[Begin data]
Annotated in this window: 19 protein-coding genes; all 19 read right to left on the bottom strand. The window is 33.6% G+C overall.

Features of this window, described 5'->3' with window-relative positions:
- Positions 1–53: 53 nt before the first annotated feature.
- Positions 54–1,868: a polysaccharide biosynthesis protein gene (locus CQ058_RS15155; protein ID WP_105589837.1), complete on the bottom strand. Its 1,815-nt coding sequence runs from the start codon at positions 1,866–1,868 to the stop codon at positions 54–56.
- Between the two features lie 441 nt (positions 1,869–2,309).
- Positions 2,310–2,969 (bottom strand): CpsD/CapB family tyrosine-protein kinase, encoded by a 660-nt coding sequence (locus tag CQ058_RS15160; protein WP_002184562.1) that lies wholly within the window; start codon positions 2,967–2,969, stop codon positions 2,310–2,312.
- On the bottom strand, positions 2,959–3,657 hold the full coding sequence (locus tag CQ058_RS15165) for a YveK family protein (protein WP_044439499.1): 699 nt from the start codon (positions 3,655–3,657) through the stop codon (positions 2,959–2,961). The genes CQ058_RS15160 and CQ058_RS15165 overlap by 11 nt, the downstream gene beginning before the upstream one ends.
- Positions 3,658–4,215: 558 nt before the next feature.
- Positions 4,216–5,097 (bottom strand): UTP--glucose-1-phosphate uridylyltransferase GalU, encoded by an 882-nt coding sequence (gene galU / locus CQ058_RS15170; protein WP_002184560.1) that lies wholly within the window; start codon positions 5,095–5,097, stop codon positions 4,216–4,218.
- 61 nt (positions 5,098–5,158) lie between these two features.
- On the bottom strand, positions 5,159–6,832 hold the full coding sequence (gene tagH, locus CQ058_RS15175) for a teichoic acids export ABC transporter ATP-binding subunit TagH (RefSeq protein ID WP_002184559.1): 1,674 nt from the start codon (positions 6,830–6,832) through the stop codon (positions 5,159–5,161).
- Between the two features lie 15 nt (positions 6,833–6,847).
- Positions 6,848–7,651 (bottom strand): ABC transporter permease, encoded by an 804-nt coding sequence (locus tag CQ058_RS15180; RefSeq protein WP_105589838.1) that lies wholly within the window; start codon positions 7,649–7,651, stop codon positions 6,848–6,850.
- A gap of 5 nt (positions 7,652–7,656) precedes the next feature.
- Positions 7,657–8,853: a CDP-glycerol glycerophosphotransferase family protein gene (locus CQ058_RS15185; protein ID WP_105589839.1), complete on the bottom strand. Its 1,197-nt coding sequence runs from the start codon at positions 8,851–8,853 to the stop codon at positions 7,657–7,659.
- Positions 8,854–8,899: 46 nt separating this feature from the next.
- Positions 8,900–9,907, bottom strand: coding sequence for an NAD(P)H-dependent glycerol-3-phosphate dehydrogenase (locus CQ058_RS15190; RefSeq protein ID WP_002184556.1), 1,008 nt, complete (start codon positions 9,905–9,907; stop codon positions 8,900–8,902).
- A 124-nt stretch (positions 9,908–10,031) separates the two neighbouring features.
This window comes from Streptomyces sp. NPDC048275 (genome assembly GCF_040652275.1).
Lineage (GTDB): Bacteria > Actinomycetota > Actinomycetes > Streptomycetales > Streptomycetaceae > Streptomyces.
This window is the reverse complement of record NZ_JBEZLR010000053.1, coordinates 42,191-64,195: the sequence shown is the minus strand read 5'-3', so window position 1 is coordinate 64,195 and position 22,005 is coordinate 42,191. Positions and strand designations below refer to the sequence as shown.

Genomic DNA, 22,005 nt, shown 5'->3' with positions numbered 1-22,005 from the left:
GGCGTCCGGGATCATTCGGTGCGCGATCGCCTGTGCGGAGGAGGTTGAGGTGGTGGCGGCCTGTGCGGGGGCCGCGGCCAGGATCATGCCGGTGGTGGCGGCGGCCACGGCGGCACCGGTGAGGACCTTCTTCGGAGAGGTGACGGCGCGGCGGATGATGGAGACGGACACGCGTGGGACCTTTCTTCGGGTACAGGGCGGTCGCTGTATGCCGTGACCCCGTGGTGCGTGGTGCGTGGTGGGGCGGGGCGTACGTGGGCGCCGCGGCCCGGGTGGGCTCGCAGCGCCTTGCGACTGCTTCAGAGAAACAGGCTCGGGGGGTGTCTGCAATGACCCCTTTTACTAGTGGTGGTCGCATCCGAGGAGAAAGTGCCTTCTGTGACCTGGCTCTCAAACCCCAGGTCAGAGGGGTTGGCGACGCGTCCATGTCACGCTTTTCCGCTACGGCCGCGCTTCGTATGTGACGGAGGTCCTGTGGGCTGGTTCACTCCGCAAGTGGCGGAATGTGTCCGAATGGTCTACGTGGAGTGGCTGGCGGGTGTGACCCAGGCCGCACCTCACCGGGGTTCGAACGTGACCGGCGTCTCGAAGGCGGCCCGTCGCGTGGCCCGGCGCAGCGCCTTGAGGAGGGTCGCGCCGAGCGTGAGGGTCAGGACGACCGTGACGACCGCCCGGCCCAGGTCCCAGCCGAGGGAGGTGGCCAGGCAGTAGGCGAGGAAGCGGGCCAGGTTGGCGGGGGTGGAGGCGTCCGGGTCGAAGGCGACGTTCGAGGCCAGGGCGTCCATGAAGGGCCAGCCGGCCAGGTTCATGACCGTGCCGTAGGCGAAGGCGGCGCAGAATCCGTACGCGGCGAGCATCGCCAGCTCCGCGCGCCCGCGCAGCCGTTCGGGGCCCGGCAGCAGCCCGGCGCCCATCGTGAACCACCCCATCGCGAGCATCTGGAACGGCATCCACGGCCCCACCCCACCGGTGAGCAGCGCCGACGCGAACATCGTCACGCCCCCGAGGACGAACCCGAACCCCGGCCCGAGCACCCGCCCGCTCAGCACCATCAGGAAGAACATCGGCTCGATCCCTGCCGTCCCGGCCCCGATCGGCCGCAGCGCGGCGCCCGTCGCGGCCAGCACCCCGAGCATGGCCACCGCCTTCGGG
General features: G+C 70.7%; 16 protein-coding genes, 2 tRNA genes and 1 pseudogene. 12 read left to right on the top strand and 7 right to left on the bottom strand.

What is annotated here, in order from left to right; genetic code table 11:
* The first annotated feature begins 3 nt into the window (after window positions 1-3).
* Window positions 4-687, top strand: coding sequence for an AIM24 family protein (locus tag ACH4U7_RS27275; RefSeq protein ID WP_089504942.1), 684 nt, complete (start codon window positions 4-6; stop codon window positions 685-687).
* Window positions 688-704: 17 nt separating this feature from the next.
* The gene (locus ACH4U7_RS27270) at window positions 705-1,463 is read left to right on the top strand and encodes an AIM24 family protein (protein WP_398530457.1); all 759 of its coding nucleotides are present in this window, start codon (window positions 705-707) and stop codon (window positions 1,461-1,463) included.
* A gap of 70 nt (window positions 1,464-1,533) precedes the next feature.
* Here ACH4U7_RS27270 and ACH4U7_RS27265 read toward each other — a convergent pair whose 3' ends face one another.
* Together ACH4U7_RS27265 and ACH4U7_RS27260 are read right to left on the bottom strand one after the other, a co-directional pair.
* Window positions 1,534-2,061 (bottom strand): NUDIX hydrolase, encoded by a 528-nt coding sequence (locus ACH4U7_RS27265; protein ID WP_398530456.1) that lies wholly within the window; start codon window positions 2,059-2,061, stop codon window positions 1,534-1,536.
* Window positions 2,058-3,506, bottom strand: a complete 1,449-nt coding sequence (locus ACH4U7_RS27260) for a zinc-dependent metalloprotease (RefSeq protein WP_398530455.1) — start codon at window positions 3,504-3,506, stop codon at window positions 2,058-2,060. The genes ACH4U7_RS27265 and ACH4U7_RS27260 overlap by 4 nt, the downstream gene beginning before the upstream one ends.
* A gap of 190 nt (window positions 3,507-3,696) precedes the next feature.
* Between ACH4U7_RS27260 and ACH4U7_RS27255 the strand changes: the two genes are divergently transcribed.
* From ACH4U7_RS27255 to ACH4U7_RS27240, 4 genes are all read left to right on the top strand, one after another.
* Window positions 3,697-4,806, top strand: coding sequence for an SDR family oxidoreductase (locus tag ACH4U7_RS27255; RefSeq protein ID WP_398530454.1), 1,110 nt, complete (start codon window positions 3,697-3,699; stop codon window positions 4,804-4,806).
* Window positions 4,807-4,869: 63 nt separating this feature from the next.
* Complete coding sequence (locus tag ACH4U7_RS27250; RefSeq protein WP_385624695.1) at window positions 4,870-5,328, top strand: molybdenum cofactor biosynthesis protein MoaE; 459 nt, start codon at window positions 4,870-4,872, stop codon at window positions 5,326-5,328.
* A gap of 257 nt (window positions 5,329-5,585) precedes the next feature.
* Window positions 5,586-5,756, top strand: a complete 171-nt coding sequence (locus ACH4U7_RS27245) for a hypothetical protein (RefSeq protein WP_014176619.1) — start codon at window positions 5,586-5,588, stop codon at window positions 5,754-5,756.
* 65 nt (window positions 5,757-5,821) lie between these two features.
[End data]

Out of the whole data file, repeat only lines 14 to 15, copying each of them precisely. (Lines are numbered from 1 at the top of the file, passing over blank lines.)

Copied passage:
- A gap of 5 nt (positions 7,652–7,656) precedes the next feature.
- Positions 7,657–8,853: a CDP-glycerol glycerophosphotransferase family protein gene (locus CQ058_RS15185; protein ID WP_105589839.1), complete on the bottom strand. Its 1,197-nt coding sequence runs from the start codon at positions 8,851–8,853 to the stop codon at positions 7,657–7,659.